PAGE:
Nephrology nursing journal: journal of the American Nephrology Nurses' Association (Nephrol Nurs J )

Publisher: American Nephrology Nurses' Association

Description

The Nephrology Nursing Journal is a refereed clinical and scientific resource that provides current information on wide variety of subjects to facilitate the practice of professional nephrology nursing. Its purpose is to disseminate information on the latest advances in research, practice, and education to nephrology nurses to positively influence the quality of care they provide. The Nephrology Nursing Journal is designed to meet the educational and information needs of nephrology nurses in a variety of roles at all levels of practice. It also serves as a source for nonnephrology nurses. Its content expands the knowledge base for nephrology nurses, stimulates professional growth, guides research-based practice, presents new technological developments, and provides a forum for review of critical issues promoting the advancement of nephrology nursing practice.

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  • Website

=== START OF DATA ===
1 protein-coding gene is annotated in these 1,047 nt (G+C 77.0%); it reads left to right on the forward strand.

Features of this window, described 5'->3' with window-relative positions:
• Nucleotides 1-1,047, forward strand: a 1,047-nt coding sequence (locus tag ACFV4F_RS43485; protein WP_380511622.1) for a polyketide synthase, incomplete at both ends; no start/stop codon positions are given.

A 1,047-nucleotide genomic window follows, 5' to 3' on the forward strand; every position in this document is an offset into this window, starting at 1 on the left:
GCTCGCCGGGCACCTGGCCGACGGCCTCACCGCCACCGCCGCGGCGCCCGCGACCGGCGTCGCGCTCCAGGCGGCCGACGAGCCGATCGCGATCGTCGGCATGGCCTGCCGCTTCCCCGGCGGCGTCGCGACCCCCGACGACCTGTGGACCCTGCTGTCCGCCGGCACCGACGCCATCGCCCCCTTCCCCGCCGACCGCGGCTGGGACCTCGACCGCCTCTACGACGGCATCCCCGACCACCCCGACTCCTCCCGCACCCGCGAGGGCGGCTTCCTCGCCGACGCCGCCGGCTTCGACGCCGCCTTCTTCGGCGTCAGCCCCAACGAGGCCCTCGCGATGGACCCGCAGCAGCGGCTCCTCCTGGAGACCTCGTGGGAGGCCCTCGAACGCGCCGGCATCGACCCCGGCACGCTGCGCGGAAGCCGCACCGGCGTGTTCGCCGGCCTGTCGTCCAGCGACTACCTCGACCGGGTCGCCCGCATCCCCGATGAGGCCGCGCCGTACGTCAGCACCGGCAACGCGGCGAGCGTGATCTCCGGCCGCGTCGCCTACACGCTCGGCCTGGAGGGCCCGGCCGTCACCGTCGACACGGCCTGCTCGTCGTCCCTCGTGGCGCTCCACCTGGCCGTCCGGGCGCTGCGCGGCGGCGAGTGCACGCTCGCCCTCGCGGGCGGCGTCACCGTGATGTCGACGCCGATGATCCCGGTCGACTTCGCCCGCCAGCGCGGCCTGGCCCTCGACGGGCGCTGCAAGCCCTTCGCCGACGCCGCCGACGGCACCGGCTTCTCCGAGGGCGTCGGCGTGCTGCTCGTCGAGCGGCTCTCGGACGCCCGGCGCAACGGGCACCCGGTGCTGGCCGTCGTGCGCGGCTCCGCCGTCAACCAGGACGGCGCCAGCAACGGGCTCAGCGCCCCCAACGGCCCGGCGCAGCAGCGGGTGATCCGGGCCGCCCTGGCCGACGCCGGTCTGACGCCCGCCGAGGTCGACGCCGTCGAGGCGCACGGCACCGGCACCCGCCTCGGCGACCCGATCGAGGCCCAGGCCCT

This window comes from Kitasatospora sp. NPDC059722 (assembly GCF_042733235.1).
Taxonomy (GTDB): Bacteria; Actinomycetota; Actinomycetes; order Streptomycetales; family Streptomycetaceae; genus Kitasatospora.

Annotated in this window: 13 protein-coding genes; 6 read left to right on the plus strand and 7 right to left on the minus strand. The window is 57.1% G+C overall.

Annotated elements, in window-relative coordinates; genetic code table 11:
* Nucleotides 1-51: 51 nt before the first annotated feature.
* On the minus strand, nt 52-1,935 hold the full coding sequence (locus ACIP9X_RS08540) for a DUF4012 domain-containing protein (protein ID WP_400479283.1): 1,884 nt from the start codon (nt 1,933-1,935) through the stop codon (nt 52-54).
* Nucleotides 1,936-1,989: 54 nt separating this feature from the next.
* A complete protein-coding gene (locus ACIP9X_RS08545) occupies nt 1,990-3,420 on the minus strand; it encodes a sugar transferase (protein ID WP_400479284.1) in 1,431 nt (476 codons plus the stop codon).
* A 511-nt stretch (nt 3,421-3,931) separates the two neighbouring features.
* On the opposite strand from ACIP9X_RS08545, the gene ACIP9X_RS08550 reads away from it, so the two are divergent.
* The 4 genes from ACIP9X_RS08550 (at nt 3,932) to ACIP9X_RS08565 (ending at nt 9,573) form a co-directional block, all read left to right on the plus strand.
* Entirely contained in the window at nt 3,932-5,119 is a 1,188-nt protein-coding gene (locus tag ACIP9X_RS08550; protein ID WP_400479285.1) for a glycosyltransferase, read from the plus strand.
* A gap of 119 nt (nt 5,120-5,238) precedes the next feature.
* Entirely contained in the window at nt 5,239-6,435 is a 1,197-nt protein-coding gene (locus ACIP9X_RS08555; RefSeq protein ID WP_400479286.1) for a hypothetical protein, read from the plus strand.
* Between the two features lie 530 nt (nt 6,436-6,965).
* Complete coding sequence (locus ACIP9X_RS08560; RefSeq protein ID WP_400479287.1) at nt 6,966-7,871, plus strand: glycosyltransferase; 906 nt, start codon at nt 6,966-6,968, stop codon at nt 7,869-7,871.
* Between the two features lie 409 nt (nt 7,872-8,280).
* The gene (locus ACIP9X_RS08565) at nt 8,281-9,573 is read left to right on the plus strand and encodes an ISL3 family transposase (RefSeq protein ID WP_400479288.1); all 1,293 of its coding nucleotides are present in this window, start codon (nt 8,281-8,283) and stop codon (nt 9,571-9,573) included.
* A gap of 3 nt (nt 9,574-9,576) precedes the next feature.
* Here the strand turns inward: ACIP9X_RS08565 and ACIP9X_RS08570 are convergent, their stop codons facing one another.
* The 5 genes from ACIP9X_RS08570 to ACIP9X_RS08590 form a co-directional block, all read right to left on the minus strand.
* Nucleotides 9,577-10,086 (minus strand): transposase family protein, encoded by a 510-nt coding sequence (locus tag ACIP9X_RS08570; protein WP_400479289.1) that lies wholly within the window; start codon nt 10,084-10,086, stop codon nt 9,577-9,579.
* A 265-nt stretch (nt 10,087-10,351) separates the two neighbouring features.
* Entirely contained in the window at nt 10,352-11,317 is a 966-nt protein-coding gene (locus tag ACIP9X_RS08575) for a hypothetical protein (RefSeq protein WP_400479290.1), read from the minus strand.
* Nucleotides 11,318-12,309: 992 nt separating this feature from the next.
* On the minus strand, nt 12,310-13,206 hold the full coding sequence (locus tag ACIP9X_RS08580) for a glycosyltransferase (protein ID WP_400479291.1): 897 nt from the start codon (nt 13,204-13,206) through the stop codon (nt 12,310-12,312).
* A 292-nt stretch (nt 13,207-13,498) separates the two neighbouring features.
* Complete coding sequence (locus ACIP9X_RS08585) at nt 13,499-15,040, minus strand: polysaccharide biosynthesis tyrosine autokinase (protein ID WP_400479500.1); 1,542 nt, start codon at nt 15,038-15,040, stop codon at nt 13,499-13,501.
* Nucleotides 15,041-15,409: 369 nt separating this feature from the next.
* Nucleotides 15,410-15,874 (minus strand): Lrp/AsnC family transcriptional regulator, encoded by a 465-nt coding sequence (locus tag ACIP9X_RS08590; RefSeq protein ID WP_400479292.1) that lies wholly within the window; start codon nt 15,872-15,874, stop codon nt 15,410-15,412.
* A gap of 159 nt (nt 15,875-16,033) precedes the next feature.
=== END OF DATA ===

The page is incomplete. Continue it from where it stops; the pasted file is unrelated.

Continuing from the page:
Nephrology Nursing Journal website
  • Other titles
    Nephrology nursing journal
  • ISSN
    1526-744X
  • OCLC
    42378837
  • Material type
    Periodical
  • Document type
    Journal / Magazine / Newspaper

Publications in this journal

  • Nephrology nursing journal: journal of the American Nephrology Nurses' Association 05/2014; 41(3):326.
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    ABSTRACT: The growing incidence of end stage renal disease (ESRD) has resulted in an ever-increasing demand for hemodialysis services throughout the country. Unlicensed assistive personnel (UAP), including dialysis technicians or patient care technicians (PCTs), and licensed practical nurses (LPNs) or licensed vocational nurses (LVNs) perform a vital role in the care of patients undergoing hemodialysis and are a critical staff component in hemodialysis facilities. This analysis provides a broad overview of the positions of states with respect to the administration of heparin and saline via peripheral and central lines by PCTs and LPNs/LVNs in the hemodialysis setting.
    Nephrology nursing journal: journal of the American Nephrology Nurses' Association 05/2014; 41(3):247-54; quiz 255.
  • Nephrology nursing journal: journal of the American Nephrology Nurses' Association 05/2014; 41(3):243-4.